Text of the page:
Arctic Ponds Dry Up, Disappear

  • Playlist
  • Download
  • Embed
    <iframe src="http://www.npr.org/player/embed/11786050/11786051" width="100%" height="290" frameborder="0" scrolling="no" title="NPR embedded audio player">
  • Transcript
Camp pond.

Evidence indicates that Arctic ponds have been wet for thousands of years. Scientists believe that global climate change is to blame for their disappearance. Camp Pond (above) has completely dried up. Courtesy of the University of Alberta hide caption

toggle caption Courtesy of the University of Alberta

New research shows that ponds found in the high Arctic are going dry. The shallow ponds are important ecosystems, freezing solid in the winter but teeming with life during the summertime. Researchers believe the drying of the ponds may be due to global climate change.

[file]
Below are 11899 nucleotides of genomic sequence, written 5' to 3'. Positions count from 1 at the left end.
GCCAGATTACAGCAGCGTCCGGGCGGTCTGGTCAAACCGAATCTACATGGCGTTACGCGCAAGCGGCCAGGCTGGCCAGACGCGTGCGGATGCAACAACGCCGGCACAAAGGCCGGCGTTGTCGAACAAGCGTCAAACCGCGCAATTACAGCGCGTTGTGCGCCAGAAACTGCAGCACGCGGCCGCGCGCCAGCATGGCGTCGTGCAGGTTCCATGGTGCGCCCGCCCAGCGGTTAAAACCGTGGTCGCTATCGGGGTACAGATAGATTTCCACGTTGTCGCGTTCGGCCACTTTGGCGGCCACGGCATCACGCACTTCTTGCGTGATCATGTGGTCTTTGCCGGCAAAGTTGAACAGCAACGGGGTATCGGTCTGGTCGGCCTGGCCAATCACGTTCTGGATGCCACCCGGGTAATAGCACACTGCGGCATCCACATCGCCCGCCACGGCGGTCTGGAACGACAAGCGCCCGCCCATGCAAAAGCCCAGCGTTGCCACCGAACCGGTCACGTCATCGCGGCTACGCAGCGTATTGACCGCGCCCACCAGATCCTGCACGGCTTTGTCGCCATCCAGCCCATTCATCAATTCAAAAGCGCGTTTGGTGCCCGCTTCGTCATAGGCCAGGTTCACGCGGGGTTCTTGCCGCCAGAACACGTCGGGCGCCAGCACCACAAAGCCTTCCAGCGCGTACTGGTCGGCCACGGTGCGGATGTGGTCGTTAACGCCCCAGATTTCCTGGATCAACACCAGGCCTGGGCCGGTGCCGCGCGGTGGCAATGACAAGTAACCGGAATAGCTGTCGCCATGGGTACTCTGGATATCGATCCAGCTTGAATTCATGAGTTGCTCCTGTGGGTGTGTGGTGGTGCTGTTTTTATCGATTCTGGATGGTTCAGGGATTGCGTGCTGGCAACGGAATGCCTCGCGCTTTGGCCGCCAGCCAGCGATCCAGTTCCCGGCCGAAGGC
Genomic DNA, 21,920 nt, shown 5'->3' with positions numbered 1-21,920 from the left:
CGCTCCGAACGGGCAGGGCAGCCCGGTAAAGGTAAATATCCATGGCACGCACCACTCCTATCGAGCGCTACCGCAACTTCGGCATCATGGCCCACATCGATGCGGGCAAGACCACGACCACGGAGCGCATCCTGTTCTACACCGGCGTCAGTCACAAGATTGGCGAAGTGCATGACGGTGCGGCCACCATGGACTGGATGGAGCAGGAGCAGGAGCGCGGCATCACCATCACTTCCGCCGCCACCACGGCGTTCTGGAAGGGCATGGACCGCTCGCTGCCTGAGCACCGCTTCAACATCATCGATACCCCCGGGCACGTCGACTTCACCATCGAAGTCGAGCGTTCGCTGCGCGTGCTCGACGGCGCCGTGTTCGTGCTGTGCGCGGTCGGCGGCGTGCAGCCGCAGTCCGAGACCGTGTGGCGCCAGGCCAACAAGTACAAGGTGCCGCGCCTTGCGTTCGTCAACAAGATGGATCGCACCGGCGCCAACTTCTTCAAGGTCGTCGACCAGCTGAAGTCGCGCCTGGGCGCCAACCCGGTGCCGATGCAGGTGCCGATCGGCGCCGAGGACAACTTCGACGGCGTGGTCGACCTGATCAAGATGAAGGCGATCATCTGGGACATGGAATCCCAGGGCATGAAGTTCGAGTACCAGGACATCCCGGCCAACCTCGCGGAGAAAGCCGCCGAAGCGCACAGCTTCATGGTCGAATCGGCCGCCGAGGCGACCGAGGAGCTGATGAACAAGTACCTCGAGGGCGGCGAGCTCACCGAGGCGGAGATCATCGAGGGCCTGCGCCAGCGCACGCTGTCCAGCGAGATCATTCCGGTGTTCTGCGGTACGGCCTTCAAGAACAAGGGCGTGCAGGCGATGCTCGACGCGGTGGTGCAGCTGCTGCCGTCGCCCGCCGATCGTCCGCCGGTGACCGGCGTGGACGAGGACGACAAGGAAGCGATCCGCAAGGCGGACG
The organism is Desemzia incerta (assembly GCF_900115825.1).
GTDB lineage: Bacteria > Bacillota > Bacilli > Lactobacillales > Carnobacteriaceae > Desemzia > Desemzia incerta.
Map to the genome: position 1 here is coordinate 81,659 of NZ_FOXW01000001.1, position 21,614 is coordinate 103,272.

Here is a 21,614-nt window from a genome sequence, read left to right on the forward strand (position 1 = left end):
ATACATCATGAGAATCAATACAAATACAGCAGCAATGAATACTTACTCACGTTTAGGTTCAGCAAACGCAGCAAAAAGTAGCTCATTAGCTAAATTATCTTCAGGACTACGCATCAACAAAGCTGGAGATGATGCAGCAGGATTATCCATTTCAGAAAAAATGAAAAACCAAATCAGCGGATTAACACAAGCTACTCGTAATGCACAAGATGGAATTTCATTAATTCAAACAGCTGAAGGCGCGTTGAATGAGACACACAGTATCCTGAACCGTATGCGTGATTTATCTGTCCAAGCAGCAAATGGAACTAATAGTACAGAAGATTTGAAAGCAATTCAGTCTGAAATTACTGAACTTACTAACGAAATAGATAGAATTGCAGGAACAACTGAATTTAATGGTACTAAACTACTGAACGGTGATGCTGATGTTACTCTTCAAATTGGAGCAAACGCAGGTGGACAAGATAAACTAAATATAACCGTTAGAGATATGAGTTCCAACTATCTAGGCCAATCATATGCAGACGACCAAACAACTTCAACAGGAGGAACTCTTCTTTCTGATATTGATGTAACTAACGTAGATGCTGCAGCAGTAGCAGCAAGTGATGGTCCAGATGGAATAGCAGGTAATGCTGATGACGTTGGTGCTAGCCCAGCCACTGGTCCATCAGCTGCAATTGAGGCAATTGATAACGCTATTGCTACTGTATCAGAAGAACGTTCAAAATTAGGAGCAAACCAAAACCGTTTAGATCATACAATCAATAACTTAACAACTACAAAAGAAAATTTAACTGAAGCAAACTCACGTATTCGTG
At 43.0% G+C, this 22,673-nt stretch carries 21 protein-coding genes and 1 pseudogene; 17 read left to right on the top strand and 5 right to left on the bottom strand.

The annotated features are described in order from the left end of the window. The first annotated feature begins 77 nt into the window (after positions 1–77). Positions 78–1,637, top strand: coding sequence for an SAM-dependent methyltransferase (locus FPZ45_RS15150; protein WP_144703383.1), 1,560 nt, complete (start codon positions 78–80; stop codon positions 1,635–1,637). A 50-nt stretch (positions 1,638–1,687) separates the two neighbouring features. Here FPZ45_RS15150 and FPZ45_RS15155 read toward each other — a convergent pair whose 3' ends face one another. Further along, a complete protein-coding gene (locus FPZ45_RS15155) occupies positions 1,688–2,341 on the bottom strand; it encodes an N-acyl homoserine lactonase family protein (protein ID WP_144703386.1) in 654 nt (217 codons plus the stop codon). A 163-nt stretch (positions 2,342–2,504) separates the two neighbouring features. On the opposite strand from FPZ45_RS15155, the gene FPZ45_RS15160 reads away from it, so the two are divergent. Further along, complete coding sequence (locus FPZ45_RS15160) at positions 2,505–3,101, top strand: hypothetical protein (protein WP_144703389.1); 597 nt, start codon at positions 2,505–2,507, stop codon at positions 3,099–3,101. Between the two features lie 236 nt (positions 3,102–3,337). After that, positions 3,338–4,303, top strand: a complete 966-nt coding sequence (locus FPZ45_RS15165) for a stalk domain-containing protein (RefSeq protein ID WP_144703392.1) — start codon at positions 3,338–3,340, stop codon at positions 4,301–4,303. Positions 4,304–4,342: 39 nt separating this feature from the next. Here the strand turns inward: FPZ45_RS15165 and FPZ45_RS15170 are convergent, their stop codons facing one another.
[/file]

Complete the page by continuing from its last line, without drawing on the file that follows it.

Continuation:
John Smol, Canada Research Chair in Environmental Change; director, Paleoecological Environmental Assessment and Research Lab; professor, Department of Biology, Queen's University



Please keep your community civil. All comments must follow the NPR.org Community rules and terms of use, and will be moderated prior to posting. NPR reserves the right to use the comments we receive, in whole or in part, and to use the commenter's name and location, in any medium. See also the Terms of Use, Privacy Policy and Community FAQ.

NPR thanks our sponsors

Become an NPR sponsor

Support comes from